The name Hubert is English but finds its origins in Germany. It is not uncommon to find names, which for centuries have been claimed by the citizens of one country which found their origins in another. In the case of the name Hubert, it is believed to have migrated with the Norsemen during the Viking age. The name is considered patronymic, as it is thought to have derived from the ancient Germanic or Norse given names Hugibert or Hubbert. Both names are compound words which can be broken down to the prefixes of “hug” or “hubb” both translating to mean; “mind”, “heart”, or “spirit” and the sufix “bert” which translates to “bright”.
Historically surnames had various sources of origins. Some people may have been identified by their given name plus their occupation while others may have been identified by their given name and one of their parent's names. There was an endless supply from which surnames were culled, in addition to the use of patriarchal or matriarchal names or reference to the individuals occupation, there were things such as defining physical traits, a familiar geographical location or a topographical landmark found near the individuals home or birthplace, the name of the village in which the person lived, and much more.
The use of surnames; however, did not become a common practice among the general population until the mid-sixteenth century. Until this time, surnames were generally reserved solely for the noble class. The use of surnames were found to serve a practical purposes, aside from making the distinction between people with like given names easier, it also allowed governments to more effectively track people for census, tax and immigration purposes.
The task of record keeping was primarily under the jurisdiction of the Church, local priories, and the government. This was due in large part to the fact that literacy was a skill usually found only among the nobles, the clergy, and government officials and scribes. Even so, there often existed multiple variations of names which may be attributed to a number of factors; the origins of the surname, the lack of guidelines which existed for spelling, and the fact that many scribes who were charged with record keeping spelled phonetically, among other things. One of the earliest records of anyone bearing the surname or any variation of its spelling is that of Roger Hubert which appears in the Northumberland “Pipe Rolls” from 1199. The Pipe Rolls, often times called the “Great Rolls”, were a series of financial records kept by the English Treasury by order of King Richard, with the oldest dating back seven hundred years to the 12th century. They hold the distinction of being the oldest consecutive set of records detailing English governance in the United Kingdom. Some other early variations of the name include; Hubert; Hibart; Hubbert; Hibbard; Hubbard: Hibbet and Hibbett among others.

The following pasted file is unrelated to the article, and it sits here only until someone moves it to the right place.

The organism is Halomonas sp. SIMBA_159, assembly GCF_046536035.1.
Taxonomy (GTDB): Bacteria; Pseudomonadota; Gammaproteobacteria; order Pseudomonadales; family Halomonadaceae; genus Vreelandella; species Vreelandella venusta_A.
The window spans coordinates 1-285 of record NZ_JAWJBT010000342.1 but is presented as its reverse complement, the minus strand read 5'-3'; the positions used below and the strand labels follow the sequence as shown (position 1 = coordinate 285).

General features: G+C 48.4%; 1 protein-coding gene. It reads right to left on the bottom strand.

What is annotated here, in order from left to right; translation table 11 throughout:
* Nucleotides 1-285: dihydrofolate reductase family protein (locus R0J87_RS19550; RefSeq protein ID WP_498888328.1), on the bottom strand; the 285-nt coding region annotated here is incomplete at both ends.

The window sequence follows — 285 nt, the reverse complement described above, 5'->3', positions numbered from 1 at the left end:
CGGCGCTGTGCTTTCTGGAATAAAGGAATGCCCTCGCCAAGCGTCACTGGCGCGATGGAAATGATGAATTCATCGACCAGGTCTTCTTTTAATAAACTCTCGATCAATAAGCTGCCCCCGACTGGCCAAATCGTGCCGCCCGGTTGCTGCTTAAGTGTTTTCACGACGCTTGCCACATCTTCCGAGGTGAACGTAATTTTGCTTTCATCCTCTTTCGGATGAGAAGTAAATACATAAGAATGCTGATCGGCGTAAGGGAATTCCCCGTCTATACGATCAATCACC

Some of the first recorded immigrants to America bearing the surname were Adrian Hubert who arrived in 1650 and settled in New York. Simon Hubert arrived in 1661 and settled in Maryland and Denis Hubert landed in 1670 and settled in Maryland as well. There were also immigrants to the British Commonwealth countries of Canada, Australia, and New Zealand bearing the surname Pepper. Nicolas Hubert was one of the earliest settlers to Canada, arriving in 1654, he settled in Montreal.
Worldwide, the highest concentration of people with the surname Hubert are found in France, Belgium, Hungary, Germany, and Canada. By state, the largest percentile of those with the surname Hubert live in Connecticut, Georgia, Massachusetts, New Hampshire, and New York.
There are many persons of note who bear the surname such as French born physician and diplomat, Etienne Hubert of Orleans. Henri IV of France sent Hubert to Morocco in 1598 as an envoy, while there he became the court physician to the Sultan of Morocco, Ahmad ak-Mansur. It was also during this period he became fluent in Arabic, allowing him to research and translate ancient Arabic medical text.
French born Henri Hubert was a sociologist of comparative religion and an archaeologist. Much of his life's work was spent researching the history of various religions. He eventually developed a keen interest in the Celts which led him to write several books about Celtic history, culture, and religious practices prior to the introduction of Christianity.